As to transactions that would otherwise require a declaration because they involve foreign governments other than excepted foreign states, no declaration will be required for a covered transaction by an investment fund managed exclusively by a general partner who is not a foreign person and whose advisory board meets certain other enumerated criteria.
Additionally, as applicable to both categories above, covered control transactions involving certain air carriers are exempt.
Importantly, however, these exemptions do not remove the above transactions from CFIUS review altogether. Rather, they excuse participants from the requirement to file a declaration.
Parties to covered transactions that are not required to file a mandatory declaration will now have the option of filing a declaration instead of a notice, an option that was unavailable prior to FIRRMA. Such declarations are intended to be more concise than a full notice. CFIUS will also have 30 days—as opposed to 45 days—from receipt of a complete declaration to take certain actions. These will include concluding all action with respect to the transaction on the basis of the declaration; declining to conclude action on the basis of the declaration and inviting the parties to submit a notice; requesting that the parties file a notice in cases where CFIUS believes the transaction may raise national security considerations; or initiating a unilateral review of the transaction.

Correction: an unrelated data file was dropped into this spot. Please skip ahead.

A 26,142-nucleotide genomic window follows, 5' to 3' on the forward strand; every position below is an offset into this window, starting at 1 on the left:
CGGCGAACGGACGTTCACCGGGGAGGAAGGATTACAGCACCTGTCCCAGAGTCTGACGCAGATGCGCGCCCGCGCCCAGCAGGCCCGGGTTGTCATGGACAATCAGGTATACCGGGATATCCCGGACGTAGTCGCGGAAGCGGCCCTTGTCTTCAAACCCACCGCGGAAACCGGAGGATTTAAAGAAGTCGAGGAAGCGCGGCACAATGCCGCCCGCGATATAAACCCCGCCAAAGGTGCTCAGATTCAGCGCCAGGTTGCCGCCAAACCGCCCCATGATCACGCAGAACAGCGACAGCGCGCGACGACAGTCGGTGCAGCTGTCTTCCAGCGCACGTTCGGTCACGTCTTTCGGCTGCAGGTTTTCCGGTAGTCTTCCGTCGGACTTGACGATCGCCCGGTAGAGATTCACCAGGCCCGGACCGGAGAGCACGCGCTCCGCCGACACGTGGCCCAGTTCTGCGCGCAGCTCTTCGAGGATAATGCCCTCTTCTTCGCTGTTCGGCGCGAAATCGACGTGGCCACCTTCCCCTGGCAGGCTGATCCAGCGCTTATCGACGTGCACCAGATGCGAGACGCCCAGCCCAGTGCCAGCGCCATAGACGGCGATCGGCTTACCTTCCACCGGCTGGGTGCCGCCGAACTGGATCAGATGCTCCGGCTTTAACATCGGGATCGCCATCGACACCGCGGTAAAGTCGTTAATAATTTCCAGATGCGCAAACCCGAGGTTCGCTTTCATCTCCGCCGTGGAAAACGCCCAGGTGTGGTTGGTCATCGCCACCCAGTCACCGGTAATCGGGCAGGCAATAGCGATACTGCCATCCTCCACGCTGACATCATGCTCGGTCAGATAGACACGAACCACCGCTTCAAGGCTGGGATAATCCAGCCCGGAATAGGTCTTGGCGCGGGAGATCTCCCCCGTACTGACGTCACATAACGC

6. Principal place of business defined for purposes of determining foreign person and excepted investor status